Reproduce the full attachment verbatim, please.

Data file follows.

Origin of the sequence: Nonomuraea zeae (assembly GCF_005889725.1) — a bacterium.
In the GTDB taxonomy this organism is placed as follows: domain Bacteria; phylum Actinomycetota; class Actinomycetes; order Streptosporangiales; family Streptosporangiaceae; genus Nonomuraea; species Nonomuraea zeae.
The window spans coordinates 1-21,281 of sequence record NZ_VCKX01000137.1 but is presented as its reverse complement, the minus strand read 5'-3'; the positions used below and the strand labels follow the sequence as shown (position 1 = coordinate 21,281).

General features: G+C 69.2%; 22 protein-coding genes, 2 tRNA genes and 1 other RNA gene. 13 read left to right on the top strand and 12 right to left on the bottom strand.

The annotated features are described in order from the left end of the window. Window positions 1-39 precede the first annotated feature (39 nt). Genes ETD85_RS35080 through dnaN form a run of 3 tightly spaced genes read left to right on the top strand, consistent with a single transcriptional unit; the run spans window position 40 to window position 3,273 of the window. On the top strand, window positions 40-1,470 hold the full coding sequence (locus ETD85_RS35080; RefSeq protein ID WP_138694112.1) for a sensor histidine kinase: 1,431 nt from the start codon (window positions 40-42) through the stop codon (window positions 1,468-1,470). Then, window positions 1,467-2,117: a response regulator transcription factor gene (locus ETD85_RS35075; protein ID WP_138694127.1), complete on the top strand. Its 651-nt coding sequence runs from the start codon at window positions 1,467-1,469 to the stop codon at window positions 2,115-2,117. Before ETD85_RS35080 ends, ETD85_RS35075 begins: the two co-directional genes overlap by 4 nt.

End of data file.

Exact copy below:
Origin of the sequence: Nonomuraea zeae (assembly GCF_005889725.1) — a bacterium.
In the GTDB taxonomy this organism is placed as follows: domain Bacteria; phylum Actinomycetota; class Actinomycetes; order Streptosporangiales; family Streptosporangiaceae; genus Nonomuraea; species Nonomuraea zeae.
The window spans coordinates 1-21,281 of sequence record NZ_VCKX01000137.1 but is presented as its reverse complement, the minus strand read 5'-3'; the positions used below and the strand labels follow the sequence as shown (position 1 = coordinate 21,281).

General features: G+C 69.2%; 22 protein-coding genes, 2 tRNA genes and 1 other RNA gene. 13 read left to right on the top strand and 12 right to left on the bottom strand.

The annotated features are described in order from the left end of the window. Window positions 1-39 precede the first annotated feature (39 nt). Genes ETD85_RS35080 through dnaN form a run of 3 tightly spaced genes read left to right on the top strand, consistent with a single transcriptional unit; the run spans window position 40 to window position 3,273 of the window. On the top strand, window positions 40-1,470 hold the full coding sequence (locus ETD85_RS35080; RefSeq protein ID WP_138694112.1) for a sensor histidine kinase: 1,431 nt from the start codon (window positions 40-42) through the stop codon (window positions 1,468-1,470). Then, window positions 1,467-2,117: a response regulator transcription factor gene (locus ETD85_RS35075; protein ID WP_138694127.1), complete on the top strand. Its 651-nt coding sequence runs from the start codon at window positions 1,467-1,469 to the stop codon at window positions 2,115-2,117. Before ETD85_RS35080 ends, ETD85_RS35075 begins: the two co-directional genes overlap by 4 nt.